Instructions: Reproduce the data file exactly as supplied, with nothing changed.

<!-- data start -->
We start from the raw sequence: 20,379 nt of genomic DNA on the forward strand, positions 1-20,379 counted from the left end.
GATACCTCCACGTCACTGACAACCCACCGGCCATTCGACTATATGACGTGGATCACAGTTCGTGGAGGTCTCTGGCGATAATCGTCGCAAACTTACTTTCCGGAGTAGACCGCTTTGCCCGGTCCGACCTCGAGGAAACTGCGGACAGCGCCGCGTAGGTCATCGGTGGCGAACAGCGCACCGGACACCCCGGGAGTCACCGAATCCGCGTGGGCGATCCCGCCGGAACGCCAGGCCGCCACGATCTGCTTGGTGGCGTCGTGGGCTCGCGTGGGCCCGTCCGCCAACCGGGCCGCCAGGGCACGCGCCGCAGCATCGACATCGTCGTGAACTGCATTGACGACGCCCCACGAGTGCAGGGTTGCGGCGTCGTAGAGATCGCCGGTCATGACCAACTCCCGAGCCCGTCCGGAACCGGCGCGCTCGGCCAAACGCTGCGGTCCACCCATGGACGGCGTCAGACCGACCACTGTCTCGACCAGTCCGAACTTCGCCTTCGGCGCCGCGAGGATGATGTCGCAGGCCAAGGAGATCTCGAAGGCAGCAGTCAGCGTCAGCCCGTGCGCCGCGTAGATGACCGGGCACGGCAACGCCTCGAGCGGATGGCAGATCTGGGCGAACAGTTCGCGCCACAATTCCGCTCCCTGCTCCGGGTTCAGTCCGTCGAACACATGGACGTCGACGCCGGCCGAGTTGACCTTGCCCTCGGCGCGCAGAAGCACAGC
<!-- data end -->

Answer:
We start from the raw sequence: 20,379 nt of genomic DNA on the forward strand, positions 1-20,379 counted from the left end.
GATACCTCCACGTCACTGACAACCCACCGGCCATTCGACTATATGACGTGGATCACAGTTCGTGGAGGTCTCTGGCGATAATCGTCGCAAACTTACTTTCCGGAGTAGACCGCTTTGCCCGGTCCGACCTCGAGGAAACTGCGGACAGCGCCGCGTAGGTCATCGGTGGCGAACAGCGCACCGGACACCCCGGGAGTCACCGAATCCGCGTGGGCGATCCCGCCGGAACGCCAGGCCGCCACGATCTGCTTGGTGGCGTCGTGGGCTCGCGTGGGCCCGTCCGCCAACCGGGCCGCCAGGGCACGCGCCGCAGCATCGACATCGTCGTGAACTGCATTGACGACGCCCCACGAGTGCAGGGTTGCGGCGTCGTAGAGATCGCCGGTCATGACCAACTCCCGAGCCCGTCCGGAACCGGCGCGCTCGGCCAAACGCTGCGGTCCACCCATGGACGGCGTCAGACCGACCACTGTCTCGACCAGTCCGAACTTCGCCTTCGGCGCCGCGAGGATGATGTCGCAGGCCAAGGAGATCTCGAAGGCAGCAGTCAGCGTCAGCCCGTGCGCCGCGTAGATGACCGGGCACGGCAACGCCTCGAGCGGATGGCAGATCTGGGCGAACAGTTCGCGCCACAATTCCGCTCCCTGCTCCGGGTTCAGTCCGTCGAACACATGGACGTCGACGCCGGCCGAGTTGACCTTGCCCTCGGCGCGCAGAAGCACAGC